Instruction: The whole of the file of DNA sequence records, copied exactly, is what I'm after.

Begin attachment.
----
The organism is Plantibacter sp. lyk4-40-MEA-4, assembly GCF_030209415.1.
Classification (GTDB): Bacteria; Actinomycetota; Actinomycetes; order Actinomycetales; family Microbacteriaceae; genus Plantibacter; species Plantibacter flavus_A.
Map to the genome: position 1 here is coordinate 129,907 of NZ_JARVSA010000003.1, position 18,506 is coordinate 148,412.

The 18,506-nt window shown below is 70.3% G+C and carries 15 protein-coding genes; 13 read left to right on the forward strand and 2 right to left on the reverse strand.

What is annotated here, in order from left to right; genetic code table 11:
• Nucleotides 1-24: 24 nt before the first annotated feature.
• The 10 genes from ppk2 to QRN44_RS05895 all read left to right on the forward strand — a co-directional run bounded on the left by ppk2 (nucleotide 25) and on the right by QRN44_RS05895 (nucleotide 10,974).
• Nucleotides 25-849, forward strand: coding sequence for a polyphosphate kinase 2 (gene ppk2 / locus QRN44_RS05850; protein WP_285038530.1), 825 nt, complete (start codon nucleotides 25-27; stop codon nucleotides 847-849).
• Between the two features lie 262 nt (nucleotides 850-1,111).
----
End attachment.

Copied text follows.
The organism is Plantibacter sp. lyk4-40-MEA-4, assembly GCF_030209415.1.
Classification (GTDB): Bacteria; Actinomycetota; Actinomycetes; order Actinomycetales; family Microbacteriaceae; genus Plantibacter; species Plantibacter flavus_A.
Map to the genome: position 1 here is coordinate 129,907 of NZ_JARVSA010000003.1, position 18,506 is coordinate 148,412.

The 18,506-nt window shown below is 70.3% G+C and carries 15 protein-coding genes; 13 read left to right on the forward strand and 2 right to left on the reverse strand.

What is annotated here, in order from left to right; genetic code table 11:
• Nucleotides 1-24: 24 nt before the first annotated feature.
• The 10 genes from ppk2 to QRN44_RS05895 all read left to right on the forward strand — a co-directional run bounded on the left by ppk2 (nucleotide 25) and on the right by QRN44_RS05895 (nucleotide 10,974).
• Nucleotides 25-849, forward strand: coding sequence for a polyphosphate kinase 2 (gene ppk2 / locus QRN44_RS05850; protein WP_285038530.1), 825 nt, complete (start codon nucleotides 25-27; stop codon nucleotides 847-849).
• Between the two features lie 262 nt (nucleotides 850-1,111).